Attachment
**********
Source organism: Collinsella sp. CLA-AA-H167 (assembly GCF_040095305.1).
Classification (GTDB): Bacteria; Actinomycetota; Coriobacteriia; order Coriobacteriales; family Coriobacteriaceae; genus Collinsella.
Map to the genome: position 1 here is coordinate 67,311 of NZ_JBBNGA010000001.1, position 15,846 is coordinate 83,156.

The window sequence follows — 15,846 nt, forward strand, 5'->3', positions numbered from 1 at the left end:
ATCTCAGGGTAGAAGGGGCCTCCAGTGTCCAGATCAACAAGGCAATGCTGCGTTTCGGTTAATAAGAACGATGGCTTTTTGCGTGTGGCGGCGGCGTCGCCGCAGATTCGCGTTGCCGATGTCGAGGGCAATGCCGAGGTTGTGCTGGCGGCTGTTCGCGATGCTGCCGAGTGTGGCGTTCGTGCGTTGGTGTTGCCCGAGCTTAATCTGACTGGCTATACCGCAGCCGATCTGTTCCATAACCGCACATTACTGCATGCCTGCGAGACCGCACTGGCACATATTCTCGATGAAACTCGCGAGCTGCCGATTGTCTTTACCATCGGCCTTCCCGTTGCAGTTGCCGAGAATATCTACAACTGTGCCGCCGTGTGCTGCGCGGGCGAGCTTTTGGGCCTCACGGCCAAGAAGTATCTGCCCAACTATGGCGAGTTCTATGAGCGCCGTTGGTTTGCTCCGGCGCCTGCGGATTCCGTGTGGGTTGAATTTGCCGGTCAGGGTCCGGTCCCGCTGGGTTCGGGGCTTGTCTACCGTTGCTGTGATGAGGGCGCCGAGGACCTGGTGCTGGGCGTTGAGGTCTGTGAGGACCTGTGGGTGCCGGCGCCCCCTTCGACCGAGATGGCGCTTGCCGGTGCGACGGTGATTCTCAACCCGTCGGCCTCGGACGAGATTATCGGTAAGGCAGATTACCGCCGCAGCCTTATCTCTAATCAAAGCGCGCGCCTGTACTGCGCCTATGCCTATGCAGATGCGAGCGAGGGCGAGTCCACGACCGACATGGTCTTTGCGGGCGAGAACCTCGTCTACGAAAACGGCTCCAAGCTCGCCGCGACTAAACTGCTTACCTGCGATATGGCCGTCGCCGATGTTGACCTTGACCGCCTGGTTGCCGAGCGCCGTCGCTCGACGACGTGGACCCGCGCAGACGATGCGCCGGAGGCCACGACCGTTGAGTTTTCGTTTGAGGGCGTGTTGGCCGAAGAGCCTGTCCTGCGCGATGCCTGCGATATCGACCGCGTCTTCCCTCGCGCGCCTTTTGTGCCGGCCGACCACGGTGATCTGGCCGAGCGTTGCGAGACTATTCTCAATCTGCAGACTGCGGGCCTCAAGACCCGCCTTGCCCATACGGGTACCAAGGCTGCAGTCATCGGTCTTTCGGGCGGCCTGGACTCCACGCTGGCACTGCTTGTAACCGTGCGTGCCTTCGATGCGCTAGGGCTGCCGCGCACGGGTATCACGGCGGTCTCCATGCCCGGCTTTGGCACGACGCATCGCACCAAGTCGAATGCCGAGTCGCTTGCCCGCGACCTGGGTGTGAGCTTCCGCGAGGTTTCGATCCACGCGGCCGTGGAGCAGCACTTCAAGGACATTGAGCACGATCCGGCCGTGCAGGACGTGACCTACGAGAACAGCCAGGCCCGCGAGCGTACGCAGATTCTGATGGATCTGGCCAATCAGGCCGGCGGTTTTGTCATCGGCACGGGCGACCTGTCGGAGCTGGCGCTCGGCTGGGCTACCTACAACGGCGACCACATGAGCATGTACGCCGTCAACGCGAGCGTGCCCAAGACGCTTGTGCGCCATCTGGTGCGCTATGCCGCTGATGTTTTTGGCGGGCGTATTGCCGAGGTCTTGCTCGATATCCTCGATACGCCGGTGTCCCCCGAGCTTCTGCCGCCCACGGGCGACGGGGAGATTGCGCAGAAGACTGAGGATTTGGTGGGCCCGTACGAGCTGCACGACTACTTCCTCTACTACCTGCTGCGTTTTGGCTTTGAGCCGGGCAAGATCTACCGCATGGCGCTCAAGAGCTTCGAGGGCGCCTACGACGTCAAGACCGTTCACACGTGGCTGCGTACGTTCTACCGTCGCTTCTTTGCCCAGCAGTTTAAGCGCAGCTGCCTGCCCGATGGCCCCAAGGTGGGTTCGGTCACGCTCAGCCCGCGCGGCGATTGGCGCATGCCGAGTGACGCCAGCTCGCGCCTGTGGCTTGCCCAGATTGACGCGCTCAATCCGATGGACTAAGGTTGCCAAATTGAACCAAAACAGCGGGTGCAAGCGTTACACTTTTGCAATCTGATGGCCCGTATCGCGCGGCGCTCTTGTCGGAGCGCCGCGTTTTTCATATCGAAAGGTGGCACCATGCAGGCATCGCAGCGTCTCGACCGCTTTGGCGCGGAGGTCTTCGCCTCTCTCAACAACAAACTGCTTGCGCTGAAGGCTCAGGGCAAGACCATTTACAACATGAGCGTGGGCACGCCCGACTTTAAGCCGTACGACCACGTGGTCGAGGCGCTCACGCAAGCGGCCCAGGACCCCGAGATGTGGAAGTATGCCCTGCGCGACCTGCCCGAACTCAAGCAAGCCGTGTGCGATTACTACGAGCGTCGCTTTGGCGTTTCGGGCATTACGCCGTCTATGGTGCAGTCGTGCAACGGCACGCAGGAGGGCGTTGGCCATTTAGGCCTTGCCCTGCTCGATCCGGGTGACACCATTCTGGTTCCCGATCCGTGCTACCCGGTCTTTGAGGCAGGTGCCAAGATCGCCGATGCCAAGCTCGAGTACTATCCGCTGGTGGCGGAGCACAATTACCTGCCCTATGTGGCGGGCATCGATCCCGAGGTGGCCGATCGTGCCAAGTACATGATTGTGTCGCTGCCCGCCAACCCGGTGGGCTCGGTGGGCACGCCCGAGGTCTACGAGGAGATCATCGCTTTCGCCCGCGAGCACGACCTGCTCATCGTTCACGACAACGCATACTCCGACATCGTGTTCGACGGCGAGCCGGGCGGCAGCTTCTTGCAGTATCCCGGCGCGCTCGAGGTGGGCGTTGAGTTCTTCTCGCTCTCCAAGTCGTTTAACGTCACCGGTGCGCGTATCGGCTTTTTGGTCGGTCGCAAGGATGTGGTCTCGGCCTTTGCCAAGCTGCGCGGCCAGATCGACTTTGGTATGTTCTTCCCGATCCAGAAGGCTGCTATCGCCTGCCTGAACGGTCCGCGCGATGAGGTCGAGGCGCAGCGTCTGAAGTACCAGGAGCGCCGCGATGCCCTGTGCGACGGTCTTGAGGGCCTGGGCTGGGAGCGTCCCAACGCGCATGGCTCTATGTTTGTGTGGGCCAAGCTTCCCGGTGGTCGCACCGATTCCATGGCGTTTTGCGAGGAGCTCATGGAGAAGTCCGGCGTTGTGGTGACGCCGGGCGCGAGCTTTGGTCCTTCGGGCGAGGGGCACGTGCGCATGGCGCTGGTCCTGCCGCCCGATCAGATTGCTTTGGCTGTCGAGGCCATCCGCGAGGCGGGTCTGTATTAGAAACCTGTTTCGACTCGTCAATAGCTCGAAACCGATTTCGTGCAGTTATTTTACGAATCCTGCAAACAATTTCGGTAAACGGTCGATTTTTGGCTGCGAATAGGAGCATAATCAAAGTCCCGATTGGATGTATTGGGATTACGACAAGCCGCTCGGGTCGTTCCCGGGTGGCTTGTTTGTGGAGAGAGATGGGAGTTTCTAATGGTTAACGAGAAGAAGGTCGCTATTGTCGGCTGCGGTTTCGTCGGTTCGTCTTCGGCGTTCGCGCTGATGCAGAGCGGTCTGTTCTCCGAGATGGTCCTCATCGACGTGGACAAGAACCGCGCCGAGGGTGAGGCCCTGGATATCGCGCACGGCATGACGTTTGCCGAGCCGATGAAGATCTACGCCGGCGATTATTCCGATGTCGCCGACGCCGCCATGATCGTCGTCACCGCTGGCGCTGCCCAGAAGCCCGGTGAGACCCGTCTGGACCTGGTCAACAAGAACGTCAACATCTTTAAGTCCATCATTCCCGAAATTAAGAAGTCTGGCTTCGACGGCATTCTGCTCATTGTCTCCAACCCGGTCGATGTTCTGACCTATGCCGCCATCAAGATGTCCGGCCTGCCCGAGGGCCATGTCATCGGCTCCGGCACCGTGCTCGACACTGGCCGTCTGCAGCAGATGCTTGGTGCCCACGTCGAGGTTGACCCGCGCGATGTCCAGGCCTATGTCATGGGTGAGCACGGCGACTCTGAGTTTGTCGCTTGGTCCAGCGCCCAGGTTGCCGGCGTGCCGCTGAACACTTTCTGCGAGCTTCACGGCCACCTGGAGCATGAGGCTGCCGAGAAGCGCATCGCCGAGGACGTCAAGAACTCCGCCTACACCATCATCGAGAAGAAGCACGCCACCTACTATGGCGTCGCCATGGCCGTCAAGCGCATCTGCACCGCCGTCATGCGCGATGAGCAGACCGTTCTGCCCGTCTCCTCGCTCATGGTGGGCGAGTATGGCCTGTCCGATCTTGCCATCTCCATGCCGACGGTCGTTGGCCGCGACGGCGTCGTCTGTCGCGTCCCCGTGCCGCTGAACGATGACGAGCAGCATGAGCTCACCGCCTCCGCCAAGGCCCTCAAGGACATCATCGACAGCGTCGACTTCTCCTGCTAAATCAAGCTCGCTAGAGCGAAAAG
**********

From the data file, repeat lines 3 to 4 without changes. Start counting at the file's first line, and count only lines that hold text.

Map to the genome: position 1 here is coordinate 67,311 of NZ_JBBNGA010000001.1, position 15,846 is coordinate 83,156.

The window sequence follows — 15,846 nt, forward strand, 5'->3', positions numbered from 1 at the left end: